Sighs . .they don’t have to prove anything. What matters is the hypothesis which most satisfactorily accommodates all the evidence. And that is the reincarnation hypothesis. What other hypothesis do you regard as being more plausible?

    Any rejoinder that reincarnation is an “extraordinary claim” would have to be justified.

    As for this Bill Nye guy, is he the same guy who made the asinine comments regarding philosophy a few months back? I don’t think people should bother listening to this clueless nincompoop.

    • They’re claiming that these anecdotes are evidence of reincarnation. Such a claim- whether directly from them, or from people such as yourselves -requires evidence. Without providing evidence you are making a leap of logic. Anecdotes are compelling, but they’re not evidence. You might think that reincarnation is not an “extraordinary claim” but I would politely suggest you might be a bit biased.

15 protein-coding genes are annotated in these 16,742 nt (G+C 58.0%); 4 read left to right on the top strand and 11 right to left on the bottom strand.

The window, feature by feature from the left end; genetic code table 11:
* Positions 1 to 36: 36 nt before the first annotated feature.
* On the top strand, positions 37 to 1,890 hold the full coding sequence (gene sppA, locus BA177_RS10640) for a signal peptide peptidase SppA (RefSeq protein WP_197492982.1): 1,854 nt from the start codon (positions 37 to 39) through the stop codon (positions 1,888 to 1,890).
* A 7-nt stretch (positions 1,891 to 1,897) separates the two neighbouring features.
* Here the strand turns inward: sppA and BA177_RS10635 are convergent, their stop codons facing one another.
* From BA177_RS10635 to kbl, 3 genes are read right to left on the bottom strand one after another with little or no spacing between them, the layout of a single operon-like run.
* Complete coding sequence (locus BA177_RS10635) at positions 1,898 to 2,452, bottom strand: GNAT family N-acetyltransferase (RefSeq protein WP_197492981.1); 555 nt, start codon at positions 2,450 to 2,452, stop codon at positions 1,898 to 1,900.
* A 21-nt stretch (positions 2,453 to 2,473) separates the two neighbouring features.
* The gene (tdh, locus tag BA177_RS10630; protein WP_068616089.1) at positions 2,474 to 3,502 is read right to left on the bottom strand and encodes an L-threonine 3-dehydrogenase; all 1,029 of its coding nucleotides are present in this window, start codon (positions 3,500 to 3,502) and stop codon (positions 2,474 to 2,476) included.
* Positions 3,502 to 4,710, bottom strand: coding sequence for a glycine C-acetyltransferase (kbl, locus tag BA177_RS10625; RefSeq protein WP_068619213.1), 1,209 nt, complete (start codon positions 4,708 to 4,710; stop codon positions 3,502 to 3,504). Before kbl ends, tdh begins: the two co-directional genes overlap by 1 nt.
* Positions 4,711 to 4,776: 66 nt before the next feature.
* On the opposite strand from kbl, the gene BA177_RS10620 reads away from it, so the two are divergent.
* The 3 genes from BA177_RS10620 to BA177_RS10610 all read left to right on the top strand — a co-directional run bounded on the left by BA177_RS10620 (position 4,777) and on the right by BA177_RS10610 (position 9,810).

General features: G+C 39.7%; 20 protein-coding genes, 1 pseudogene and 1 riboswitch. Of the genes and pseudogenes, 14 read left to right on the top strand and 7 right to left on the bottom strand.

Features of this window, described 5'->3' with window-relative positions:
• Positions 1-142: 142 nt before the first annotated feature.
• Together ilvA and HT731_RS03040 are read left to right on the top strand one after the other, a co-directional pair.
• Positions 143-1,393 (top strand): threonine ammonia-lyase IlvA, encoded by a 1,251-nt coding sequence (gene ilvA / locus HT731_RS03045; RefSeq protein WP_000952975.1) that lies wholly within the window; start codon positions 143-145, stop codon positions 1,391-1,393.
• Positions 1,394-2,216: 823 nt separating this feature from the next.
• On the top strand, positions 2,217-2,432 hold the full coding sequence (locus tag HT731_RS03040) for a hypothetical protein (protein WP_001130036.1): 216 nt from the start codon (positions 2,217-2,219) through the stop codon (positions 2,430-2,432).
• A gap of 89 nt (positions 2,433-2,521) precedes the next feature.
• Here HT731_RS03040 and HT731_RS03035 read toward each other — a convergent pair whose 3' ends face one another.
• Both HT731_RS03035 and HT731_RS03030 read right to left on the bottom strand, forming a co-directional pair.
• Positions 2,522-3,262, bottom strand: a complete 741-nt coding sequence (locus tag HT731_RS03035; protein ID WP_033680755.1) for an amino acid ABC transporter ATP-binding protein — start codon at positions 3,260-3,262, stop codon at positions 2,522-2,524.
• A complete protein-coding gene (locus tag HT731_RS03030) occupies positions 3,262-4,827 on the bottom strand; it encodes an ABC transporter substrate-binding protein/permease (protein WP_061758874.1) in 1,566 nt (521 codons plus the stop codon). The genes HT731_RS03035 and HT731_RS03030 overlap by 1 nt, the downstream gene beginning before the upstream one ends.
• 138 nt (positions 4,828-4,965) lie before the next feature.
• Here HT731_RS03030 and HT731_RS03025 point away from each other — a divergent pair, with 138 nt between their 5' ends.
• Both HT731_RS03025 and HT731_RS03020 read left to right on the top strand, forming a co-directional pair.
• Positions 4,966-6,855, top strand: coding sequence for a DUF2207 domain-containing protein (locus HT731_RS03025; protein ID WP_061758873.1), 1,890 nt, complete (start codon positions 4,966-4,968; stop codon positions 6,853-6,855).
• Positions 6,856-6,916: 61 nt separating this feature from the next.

I think that if you’re taking the word of children as evidence of something you are way too trusting of such a source. Children have imaginations and the way in which their minds develops means that they process information differently than adults. They often cannot tell the difference between reality and fiction, which is why so many kids get scared when you tell them fictional stories about ghosts, monsters and gods.

      Bill Nye was wrong about these comments and he also has some odd opinions about philosophy but I personally think that he is a smart guy who does a lot of good work for science communication and for helping to engage people in STEM subjects which is great.

  4. Bill Nye is still a believer in global warming so his comments on other topics should be read knowing he has that kind of mind-set.